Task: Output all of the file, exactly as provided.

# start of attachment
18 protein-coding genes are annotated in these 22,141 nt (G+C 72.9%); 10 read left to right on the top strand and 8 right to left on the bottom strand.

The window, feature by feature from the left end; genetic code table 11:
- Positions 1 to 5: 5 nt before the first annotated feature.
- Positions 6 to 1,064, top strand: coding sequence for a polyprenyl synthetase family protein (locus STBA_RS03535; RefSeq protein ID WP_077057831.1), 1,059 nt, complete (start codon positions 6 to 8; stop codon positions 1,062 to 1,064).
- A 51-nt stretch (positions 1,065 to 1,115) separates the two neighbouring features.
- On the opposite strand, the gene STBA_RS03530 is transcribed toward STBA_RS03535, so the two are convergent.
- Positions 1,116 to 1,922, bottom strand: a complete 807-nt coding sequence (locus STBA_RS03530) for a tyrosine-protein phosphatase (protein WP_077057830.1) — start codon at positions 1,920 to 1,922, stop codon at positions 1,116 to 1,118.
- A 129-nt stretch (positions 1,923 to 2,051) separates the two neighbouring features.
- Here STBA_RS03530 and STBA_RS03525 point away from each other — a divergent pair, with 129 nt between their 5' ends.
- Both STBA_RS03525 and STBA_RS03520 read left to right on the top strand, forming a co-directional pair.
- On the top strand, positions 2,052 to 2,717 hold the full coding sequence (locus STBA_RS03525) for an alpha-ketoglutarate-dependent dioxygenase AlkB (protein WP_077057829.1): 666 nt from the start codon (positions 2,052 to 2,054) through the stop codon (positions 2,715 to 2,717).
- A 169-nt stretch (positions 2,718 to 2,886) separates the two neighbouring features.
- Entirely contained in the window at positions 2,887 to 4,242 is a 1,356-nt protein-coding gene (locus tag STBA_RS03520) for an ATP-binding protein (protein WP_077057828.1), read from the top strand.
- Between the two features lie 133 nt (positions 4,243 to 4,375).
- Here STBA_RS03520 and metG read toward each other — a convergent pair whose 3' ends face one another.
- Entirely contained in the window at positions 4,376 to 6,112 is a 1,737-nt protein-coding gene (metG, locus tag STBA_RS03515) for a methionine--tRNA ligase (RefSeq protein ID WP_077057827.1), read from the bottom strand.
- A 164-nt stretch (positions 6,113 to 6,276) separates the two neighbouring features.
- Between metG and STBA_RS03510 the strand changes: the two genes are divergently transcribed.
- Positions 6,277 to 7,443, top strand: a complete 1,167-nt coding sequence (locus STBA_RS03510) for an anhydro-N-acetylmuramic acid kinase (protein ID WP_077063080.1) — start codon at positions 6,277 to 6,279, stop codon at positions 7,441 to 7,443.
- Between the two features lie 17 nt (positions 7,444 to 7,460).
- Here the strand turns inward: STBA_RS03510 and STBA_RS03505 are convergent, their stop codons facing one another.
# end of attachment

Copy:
18 protein-coding genes are annotated in these 22,141 nt (G+C 72.9%); 10 read left to right on the top strand and 8 right to left on the bottom strand.

The window, feature by feature from the left end; genetic code table 11:
- Positions 1 to 5: 5 nt before the first annotated feature.
- Positions 6 to 1,064, top strand: coding sequence for a polyprenyl synthetase family protein (locus STBA_RS03535; RefSeq protein ID WP_077057831.1), 1,059 nt, complete (start codon positions 6 to 8; stop codon positions 1,062 to 1,064).
- A 51-nt stretch (positions 1,065 to 1,115) separates the two neighbouring features.
- On the opposite strand, the gene STBA_RS03530 is transcribed toward STBA_RS03535, so the two are convergent.
- Positions 1,116 to 1,922, bottom strand: a complete 807-nt coding sequence (locus STBA_RS03530) for a tyrosine-protein phosphatase (protein WP_077057830.1) — start codon at positions 1,920 to 1,922, stop codon at positions 1,116 to 1,118.
- A 129-nt stretch (positions 1,923 to 2,051) separates the two neighbouring features.
- Here STBA_RS03530 and STBA_RS03525 point away from each other — a divergent pair, with 129 nt between their 5' ends.
- Both STBA_RS03525 and STBA_RS03520 read left to right on the top strand, forming a co-directional pair.
- On the top strand, positions 2,052 to 2,717 hold the full coding sequence (locus STBA_RS03525) for an alpha-ketoglutarate-dependent dioxygenase AlkB (protein WP_077057829.1): 666 nt from the start codon (positions 2,052 to 2,054) through the stop codon (positions 2,715 to 2,717).
- A 169-nt stretch (positions 2,718 to 2,886) separates the two neighbouring features.
- Entirely contained in the window at positions 2,887 to 4,242 is a 1,356-nt protein-coding gene (locus tag STBA_RS03520) for an ATP-binding protein (protein WP_077057828.1), read from the top strand.
- Between the two features lie 133 nt (positions 4,243 to 4,375).
- Here STBA_RS03520 and metG read toward each other — a convergent pair whose 3' ends face one another.
- Entirely contained in the window at positions 4,376 to 6,112 is a 1,737-nt protein-coding gene (metG, locus tag STBA_RS03515) for a methionine--tRNA ligase (RefSeq protein ID WP_077057827.1), read from the bottom strand.
- A 164-nt stretch (positions 6,113 to 6,276) separates the two neighbouring features.
- Between metG and STBA_RS03510 the strand changes: the two genes are divergently transcribed.
- Positions 6,277 to 7,443, top strand: a complete 1,167-nt coding sequence (locus STBA_RS03510) for an anhydro-N-acetylmuramic acid kinase (protein ID WP_077063080.1) — start codon at positions 6,277 to 6,279, stop codon at positions 7,441 to 7,443.
- Between the two features lie 17 nt (positions 7,444 to 7,460).
- Here the strand turns inward: STBA_RS03510 and STBA_RS03505 are convergent, their stop codons facing one another.